Are All Irons Shafts the Same?
I spent a fair amount of time in golf retail, and I can tell you there’s one question I was never asked: “What’s the stock shaft on this iron?”
Even among “educated” golfers on the forums, the Want To Buy ads for irons that specify a shaft are vastly outnumbered by those seeking a particular head on any long, round piece of steel.
That’s because all iron shafts are the same, right? Regardless of the brand, weight, or bend profile, as long as you’re a good player, you can make them work…right? Actually, no. If you really care about how your irons perform, you need the right shaft weight, as we found out in this test.
Myth #1 – Shaft weight doesn’t matter for irons
Myth #2 – Lighter shafts always create more distance
Myth #3 – Heavier shafts are always more accurate
How We Tested
For this test, we brought together seven testers. These players ranged in ability from plus handicaps to mid-teens. Each player hit seven shots with each of four different steel shafts – the Nippon NS Pro 850 GH (85 grams), 950 GH (95 grams), 1050 GH (105 grams), and 1150 GH (115 grams) – in the appropriate flex with the same iron head of their choosing. Shafts were tested in a different order by each player. Every shot was captured on Trackman, and no shots were deleted.
All testing was done at Club Champion.
You don’t have to study the data for long to realize that picking the iron shaft with the correct weight has a huge impact on performance. On average, our testers gained 12.8 yards of total distance with their best-fit weight compared to their worst-fit, and one tester gained 21 yards!
The benefits don’t stop at greater distance, either. Every tester showed significant improvements in accuracy with their best-fit iron shaft. Our testers were anywhere from 4 to 26 yards closer to their target, on average, with their best-fit shaft. That can be the difference between a makable birdie putt and a tricky two-putt or the difference between a GIR and a ball in the water.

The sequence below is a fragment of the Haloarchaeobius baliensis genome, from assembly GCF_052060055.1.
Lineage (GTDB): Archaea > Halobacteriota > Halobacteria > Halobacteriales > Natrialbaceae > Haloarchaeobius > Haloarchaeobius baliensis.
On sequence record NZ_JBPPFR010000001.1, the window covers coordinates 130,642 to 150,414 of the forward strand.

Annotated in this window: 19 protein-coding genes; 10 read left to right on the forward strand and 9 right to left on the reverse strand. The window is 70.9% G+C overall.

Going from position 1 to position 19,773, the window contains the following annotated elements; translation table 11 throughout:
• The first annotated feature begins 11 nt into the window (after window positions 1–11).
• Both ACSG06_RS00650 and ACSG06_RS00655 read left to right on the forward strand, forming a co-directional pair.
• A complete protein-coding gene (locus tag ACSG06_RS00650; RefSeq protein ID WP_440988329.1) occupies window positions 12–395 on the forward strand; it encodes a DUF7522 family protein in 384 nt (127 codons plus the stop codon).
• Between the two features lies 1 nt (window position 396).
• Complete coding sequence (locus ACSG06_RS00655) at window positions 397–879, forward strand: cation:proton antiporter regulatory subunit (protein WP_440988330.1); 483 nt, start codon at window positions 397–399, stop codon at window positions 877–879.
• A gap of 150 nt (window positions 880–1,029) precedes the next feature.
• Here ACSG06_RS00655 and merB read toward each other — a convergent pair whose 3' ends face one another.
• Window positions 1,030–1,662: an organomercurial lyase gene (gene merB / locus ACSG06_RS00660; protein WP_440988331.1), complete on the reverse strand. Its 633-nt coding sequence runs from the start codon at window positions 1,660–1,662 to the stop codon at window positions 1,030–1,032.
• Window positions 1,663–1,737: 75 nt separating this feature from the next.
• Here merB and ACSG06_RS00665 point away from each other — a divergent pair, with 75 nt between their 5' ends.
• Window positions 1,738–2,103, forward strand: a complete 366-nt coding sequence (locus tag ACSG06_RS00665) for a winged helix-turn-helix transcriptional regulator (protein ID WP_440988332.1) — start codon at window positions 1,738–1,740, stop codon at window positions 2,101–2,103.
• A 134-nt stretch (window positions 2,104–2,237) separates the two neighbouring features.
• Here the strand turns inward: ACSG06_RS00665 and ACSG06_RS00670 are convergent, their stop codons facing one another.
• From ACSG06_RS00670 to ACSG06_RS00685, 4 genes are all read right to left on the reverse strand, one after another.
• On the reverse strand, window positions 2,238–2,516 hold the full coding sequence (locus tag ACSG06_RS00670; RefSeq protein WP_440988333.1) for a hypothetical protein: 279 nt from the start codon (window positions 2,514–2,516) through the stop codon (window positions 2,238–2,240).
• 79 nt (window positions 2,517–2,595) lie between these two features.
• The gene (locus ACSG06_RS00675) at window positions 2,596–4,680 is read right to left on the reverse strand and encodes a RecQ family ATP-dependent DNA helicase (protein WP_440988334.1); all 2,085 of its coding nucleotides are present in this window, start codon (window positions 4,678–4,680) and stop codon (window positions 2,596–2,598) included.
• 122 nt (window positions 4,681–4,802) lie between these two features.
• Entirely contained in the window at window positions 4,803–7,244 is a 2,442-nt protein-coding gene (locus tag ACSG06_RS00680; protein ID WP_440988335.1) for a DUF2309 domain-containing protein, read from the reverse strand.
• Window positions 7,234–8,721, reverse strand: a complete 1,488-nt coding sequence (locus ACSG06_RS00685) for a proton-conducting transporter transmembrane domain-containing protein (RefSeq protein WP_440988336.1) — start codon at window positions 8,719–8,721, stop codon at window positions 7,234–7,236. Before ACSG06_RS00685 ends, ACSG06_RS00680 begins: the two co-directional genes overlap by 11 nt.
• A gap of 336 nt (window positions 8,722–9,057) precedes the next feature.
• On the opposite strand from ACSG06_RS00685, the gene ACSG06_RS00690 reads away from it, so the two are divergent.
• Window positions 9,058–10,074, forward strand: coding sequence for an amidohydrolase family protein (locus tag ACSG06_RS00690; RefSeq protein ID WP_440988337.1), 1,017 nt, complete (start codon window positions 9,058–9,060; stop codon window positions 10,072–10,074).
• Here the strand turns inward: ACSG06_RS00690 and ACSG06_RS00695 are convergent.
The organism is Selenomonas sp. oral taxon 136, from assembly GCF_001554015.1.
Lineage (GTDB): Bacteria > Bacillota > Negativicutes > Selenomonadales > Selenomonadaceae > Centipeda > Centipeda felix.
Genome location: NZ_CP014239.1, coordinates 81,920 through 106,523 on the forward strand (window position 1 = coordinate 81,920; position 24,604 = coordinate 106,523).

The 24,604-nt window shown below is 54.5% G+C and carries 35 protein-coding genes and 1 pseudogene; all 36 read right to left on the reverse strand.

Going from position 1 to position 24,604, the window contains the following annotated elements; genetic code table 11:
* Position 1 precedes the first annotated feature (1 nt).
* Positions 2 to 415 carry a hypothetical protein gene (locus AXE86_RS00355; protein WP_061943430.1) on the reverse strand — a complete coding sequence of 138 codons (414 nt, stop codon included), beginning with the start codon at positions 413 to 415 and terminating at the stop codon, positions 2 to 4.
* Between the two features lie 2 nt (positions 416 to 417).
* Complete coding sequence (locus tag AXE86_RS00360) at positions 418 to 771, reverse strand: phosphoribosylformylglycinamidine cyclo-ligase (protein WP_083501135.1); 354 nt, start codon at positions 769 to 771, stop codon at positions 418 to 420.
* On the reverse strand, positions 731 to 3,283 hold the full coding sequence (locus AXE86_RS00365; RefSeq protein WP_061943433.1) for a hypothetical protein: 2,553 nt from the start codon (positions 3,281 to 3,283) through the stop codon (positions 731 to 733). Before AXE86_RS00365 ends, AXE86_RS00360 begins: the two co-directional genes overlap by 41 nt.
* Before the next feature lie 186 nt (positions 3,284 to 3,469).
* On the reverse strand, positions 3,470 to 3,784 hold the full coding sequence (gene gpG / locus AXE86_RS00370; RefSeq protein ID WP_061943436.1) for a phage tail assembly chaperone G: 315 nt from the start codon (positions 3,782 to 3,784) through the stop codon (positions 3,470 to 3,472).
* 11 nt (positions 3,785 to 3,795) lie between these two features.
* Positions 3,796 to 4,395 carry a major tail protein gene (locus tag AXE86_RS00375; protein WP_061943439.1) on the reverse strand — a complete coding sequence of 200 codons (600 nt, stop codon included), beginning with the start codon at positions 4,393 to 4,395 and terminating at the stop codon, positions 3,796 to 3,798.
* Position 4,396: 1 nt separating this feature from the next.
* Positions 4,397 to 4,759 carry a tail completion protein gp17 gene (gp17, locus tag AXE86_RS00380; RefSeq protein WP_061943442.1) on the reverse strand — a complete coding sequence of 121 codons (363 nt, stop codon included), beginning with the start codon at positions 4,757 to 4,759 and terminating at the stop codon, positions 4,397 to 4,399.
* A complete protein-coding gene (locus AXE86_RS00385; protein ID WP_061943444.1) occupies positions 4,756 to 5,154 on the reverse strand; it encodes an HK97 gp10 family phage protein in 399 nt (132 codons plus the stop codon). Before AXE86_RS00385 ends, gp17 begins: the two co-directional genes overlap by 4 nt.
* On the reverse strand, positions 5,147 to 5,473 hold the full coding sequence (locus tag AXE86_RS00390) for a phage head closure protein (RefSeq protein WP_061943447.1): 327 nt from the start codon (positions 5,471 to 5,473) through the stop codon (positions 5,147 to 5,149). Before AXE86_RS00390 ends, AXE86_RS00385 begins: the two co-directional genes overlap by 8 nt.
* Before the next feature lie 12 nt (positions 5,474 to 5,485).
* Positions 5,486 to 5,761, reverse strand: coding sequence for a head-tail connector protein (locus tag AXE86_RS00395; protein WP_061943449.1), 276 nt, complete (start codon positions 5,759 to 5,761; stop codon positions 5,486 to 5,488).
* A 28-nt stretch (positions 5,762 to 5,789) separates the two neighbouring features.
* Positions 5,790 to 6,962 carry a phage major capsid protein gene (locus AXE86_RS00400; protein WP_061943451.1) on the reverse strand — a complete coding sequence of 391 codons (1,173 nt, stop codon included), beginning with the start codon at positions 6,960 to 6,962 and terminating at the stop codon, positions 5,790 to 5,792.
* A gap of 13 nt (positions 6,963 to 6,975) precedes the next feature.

Finally, playing the shaft with the correct weight improves consistency. Even with our best players, we saw distance dispersions (distance between their shortest and longest shots) of 20 or 30 yards with badly fit shafts. With the correct shaft in hand, the gap between the best and worst shot shrunk to less than 10 yards.
We hear this myth across the industry: “Lighter shafts are the guaranteed path to more distance!” Unfortunately, this isn’t true. While some of our testers did well with lighter shafts, particularly the 95 gram, not one of our testers posted his longest average with the lightest shaft. In fact, 3/7 testers recorded their worst total distance with the 85 gram shaft, and two of our players had their best average with the heaviest shaft.
Make no mistake, light weight shafts are a great choice for many players, but they don’t guarantee longer shots.
The “common sense” counterpoint to the idea that light equals long is that heavy shafts lead to straighter shots. This idea is equally dubious. Over half of our testers posted their best dispersion range (distance between farthest right and farthest left shots) and average distance to target with the 85 gram shaft. To further cement this case, two players had their worst dispersion range with the heaviest shaft, and three had the largest distance to target with it.
Tips from the Master
Are there any rules to fitting shaft weight? None that are set in stone, but, Nick Sherburne, Founder of Club Champion and Master Club Fitter/Builder, offered this:
Golf is a muscle-reactionary sport, so weight plays into how the muscles react and, in turn, how well you hit the ball.1) Over the top players probably should have lighter shafts. They will keep the body from wanting to pull over the top so much.2) If you hit shots thin, try lighter. This keeps the muscles from wanting to pull out of the shot.3) Players who hit shots fat should try heavier shafts to keep the muscles pulling the club up.4) Hitting shots towards the hosel indicates that the shaft is too heavy causing a swing across the ball from pulling too hard from the top.5) Faster transitions probably need heavy shafts, slower transitions probably can go lighter.